Gingerbread Medieval Animal Tiles – We Need your Help, Please!
This has been a busy week that has included a fascinating double-bill on Thursday about funerary archaeology and leading a Canterbury Festival walk around St John’s hospital yesterday, a medieval gem which is ‘hidden’ behind its Tudor gateway. I mention the latter because it will also feature in the Medieval Canterbury Weekend in 2018 – see details at www.canterbury.ac.uk/medieval-canterbury
I have been asked to pass on news of an archaeology lecture that is being given at Canterbury Christ Church on Thursday 19 October in Newton Nf03-04 at 5pm. It is entitled ‘Not Just the Bare Bones: Bioarchaeology of Roman Canterbury and the American Southwest’.
This week I decided to wait until after the Garden History Study Day yesterday to write the blog, but before I get to that I just want to announce that the Medieval Canterbury Weekend 2018 webpages are now live. They can be reached at www.canterbury.ac.uk/medieval-canterbury and bookings are taking place already.
The 68th International Sachsenymposion is drawing to a close today after four and a half days of guided tours, workshops, poster displays, a public lecture, and academic debate following a plethora of high-quality academic papers on a wide range of early medieval ‘Saxon’ topics.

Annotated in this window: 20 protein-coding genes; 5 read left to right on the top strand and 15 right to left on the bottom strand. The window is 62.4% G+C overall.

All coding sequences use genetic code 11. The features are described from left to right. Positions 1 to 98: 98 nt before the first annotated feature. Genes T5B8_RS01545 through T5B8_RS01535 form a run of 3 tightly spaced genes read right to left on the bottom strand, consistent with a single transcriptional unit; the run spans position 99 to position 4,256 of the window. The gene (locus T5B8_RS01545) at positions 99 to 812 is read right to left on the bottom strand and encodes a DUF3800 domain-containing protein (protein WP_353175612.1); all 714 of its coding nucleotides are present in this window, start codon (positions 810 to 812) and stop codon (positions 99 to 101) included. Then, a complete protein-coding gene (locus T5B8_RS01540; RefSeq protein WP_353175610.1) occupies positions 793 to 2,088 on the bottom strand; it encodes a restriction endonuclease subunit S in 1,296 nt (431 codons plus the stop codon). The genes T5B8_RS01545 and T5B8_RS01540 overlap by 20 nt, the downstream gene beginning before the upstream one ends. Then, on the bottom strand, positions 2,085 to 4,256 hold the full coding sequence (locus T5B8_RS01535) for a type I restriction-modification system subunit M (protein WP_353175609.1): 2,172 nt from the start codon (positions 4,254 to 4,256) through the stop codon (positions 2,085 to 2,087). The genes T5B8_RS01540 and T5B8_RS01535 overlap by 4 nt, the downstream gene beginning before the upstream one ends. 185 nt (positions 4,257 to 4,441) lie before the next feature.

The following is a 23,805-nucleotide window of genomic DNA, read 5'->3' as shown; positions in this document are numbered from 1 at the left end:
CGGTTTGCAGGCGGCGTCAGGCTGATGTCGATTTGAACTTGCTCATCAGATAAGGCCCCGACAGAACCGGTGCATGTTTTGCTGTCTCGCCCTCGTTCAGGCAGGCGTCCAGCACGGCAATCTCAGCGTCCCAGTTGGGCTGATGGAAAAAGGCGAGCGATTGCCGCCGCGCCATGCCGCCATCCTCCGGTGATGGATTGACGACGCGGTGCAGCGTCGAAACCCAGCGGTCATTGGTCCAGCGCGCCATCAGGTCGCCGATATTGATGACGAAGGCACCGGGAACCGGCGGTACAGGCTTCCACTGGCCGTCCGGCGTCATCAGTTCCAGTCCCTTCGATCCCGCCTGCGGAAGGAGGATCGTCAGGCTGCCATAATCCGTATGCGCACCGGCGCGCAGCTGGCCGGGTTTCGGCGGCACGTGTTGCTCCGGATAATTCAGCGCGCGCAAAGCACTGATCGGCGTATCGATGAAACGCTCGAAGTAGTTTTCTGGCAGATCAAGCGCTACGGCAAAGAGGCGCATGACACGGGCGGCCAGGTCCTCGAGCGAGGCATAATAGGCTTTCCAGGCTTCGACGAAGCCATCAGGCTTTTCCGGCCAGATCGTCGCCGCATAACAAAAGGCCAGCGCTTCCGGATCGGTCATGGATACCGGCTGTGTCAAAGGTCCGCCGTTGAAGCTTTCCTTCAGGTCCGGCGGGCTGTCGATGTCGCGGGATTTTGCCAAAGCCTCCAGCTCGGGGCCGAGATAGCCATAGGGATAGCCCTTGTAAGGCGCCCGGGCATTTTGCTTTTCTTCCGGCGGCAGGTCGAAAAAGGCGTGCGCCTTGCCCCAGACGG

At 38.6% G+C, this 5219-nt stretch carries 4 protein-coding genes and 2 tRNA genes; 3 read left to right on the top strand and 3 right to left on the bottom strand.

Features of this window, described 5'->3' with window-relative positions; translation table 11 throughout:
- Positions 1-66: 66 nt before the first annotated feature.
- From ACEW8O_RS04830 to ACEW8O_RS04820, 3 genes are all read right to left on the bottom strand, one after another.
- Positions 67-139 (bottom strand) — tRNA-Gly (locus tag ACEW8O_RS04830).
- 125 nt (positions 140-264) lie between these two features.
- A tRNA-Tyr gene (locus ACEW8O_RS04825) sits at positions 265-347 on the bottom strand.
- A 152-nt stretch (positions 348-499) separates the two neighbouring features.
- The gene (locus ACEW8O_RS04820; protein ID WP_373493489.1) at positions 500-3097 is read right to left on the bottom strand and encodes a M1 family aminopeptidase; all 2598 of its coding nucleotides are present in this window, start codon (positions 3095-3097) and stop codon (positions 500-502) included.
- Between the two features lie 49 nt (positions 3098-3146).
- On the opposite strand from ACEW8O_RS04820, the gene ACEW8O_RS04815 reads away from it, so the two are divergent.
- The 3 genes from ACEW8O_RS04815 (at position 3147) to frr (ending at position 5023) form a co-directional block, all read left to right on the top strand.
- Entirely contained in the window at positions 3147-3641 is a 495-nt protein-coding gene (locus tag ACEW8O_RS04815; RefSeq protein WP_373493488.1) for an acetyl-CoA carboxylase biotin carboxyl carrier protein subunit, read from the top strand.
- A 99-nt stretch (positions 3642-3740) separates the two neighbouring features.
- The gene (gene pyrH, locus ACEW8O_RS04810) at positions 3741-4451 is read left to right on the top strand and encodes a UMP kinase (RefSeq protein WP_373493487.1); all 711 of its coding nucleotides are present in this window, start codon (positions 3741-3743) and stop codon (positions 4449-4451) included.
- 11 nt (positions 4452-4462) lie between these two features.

I thought I would begin this week by mentioning Dr Michael Jones’ book launch for his new study on the Black Prince. This will take place at the Canterbury Christ Church University bookshop on Wednesday 19 July at 5pm and is free – all welcome.
Progress on the Tudors and Stuarts History Weekend website continues but is not quite finished. Consequently, this week I am going to concentrate on a fascinating lecture I heard last night by Keith Parfitt of Canterbury Archaeological Trust.
I thought I would begin this week with a couple of notices that involve events linked to the Centre, although before that I’ll just mention that Matthew Crockatt has given the Medieval Canterbury Weekend an afterlife – so do please look at the winning postgraduate poster, the short report and the picture gallery. Now to return to the events, the first involves a talk about St Botolph that will be taking place at Folkestone on 19 April. This is a free lecture organised by the Folkestone People’s History Centre that will take place at the Old Town Hall, Folkestone at 6.00pm when Denis Pepper will discuss this local saint under the title ‘The Riddles of St Botolph – Monk of Romney Marsh and Folly Field’. Do go along if you think this may be of interest, and you will also be able to find out about other activities relating to the history of Folkestone and surrounding area from the organisers. These include Dr Lesley Hardy from Canterbury Christ Church, who is particularly involved in community-focused projects in the town, such as ‘Finding Eanswythe’. The second event I would like to mention also involves a Kent port, this time Richborough and concerns the one-day conference that Dr Martin Watts has organised for Saturday 25 June. As I have mentioned before, the speakers will cover aspects of the port’s history over a very long time span, beginning with Keith Parfitt’s (Canterbury Archaeological Trust) assessment of Roman Richborough and concluding with Professor Clare Ungerson’s examination of the port as a camp for Jewish refugees from Germany in 1939/40.